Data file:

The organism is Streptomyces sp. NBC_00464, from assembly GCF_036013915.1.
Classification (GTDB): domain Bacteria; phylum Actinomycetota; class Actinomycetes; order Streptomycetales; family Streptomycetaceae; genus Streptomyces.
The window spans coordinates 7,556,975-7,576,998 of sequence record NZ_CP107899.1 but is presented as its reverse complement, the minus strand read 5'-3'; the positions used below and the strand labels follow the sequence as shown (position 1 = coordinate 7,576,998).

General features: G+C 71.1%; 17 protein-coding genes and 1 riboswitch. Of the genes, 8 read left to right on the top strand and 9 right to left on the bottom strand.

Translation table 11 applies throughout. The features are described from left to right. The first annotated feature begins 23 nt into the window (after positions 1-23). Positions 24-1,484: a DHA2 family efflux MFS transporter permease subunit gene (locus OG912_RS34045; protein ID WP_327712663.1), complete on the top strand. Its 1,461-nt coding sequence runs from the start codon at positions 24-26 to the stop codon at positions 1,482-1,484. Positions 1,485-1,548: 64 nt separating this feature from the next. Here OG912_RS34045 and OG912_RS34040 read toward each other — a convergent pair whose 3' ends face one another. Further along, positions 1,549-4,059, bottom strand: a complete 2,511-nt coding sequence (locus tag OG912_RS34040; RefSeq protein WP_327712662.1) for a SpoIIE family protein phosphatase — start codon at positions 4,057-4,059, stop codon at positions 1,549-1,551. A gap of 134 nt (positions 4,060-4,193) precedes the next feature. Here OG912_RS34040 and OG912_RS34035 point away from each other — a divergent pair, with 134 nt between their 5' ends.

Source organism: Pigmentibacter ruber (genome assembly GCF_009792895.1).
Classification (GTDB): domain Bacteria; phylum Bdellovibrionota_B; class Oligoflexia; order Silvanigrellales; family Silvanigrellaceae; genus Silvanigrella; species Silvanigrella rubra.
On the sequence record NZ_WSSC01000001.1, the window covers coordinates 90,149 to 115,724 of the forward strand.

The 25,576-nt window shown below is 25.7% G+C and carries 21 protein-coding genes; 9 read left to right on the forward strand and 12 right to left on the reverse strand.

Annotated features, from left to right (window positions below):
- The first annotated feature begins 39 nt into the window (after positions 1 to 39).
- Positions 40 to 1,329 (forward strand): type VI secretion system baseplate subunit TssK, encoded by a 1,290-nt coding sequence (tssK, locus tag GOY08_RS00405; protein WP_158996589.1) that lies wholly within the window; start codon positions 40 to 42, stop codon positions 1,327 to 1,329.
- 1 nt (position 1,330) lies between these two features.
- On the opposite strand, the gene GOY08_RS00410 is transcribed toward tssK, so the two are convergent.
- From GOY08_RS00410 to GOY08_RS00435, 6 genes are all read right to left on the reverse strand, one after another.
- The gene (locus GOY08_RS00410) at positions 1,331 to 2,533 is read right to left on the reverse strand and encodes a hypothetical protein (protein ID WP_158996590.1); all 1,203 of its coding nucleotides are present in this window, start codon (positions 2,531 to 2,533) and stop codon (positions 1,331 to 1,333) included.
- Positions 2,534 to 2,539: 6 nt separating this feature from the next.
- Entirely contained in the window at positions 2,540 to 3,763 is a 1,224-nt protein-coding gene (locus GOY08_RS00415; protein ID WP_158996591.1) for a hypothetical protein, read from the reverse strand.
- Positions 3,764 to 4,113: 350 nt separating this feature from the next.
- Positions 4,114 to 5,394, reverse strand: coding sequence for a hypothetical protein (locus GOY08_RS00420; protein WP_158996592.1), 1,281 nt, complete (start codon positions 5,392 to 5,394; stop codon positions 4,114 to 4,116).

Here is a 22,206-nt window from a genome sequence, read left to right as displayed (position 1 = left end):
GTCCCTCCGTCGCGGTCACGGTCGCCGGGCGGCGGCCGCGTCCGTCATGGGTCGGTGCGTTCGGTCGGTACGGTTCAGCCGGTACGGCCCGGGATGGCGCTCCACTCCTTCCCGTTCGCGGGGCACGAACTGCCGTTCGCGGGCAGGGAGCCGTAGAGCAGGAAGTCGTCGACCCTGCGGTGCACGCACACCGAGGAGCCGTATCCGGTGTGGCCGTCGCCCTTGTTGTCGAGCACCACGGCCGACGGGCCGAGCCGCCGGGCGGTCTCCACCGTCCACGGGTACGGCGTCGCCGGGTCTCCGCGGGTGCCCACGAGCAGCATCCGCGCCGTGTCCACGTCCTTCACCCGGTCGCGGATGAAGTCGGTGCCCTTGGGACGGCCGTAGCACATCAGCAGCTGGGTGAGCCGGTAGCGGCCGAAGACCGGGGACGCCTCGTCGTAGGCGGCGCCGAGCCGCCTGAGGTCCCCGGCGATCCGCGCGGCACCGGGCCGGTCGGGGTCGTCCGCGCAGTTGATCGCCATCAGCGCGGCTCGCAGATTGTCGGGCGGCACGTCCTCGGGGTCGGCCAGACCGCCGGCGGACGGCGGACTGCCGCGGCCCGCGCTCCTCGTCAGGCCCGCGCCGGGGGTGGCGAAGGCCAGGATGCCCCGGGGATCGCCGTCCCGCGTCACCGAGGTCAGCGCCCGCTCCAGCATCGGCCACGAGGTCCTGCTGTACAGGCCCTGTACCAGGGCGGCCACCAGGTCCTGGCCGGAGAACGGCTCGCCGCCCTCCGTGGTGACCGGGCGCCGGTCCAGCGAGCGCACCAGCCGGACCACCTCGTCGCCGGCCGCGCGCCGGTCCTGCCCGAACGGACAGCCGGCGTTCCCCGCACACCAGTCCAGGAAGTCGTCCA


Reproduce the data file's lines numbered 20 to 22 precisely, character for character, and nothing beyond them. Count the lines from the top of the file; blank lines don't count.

- Positions 4,114 to 5,394, reverse strand: coding sequence for a hypothetical protein (locus GOY08_RS00420; protein WP_158996592.1), 1,281 nt, complete (start codon positions 5,392 to 5,394; stop codon positions 4,114 to 4,116).

Here is a 22,206-nt window from a genome sequence, read left to right as displayed (position 1 = left end):
GTCCCTCCGTCGCGGTCACGGTCGCCGGGCGGCGGCCGCGTCCGTCATGGGTCGGTGCGTTCGGTCGGTACGGTTCAGCCGGTACGGCCCGGGATGGCGCTCCACTCCTTCCCGTTCGCGGGGCACGAACTGCCGTTCGCGGGCAGGGAGCCGTAGAGCAGGAAGTCGTCGACCCTGCGGTGCACGCACACCGAGGAGCCGTATCCGGTGTGGCCGTCGCCCTTGTTGTCGAGCACCACGGCCGACGGGCCGAGCCGCCGGGCGGTCTCCACCGTCCACGGGTACGGCGTCGCCGGGTCTCCGCGGGTGCCCACGAGCAGCATCCGCGCCGTGTCCACGTCCTTCACCCGGTCGCGGATGAAGTCGGTGCCCTTGGGACGGCCGTAGCACATCAGCAGCTGGGTGAGCCGGTAGCGGCCGAAGACCGGGGACGCCTCGTCGTAGGCGGCGCCGAGCCGCCTGAGGTCCCCGGCGATCCGCGCGGCACCGGGCCGGTCGGGGTCGTCCGCGCAGTTGATCGCCATCAGCGCGGCTCGCAGATTGTCGGGCGGCACGTCCTCGGGGTCGGCCAGACCGCCGGCGGACGGCGGACTGCCGCGGCCCGCGCTCCTCGTCAGGCCCGCGCCGGGGGTGGCGAAGGCCAGGATGCCCCGGGGATCGCCGTCCCGCGTCACCGAGGTCAGCGCCCGCTCCAGCATCGGCCACGAGGTCCTGCTGTACAGGCCCTGTACCAGGGCGGCCACCAGGTCCTGGCCGGAGAACGGCTCGCCGCCCTCCGTGGTGACCGGGCGCCGGTCCAGCGAGCGCACCAGCCGGACCACCTCGTCGCCGGCCGCGCGCCGGTCCTGCCCGAACGGACAGCCGGCGTTCCCCGCACACCAGTCCAGGAAGTCGTCCA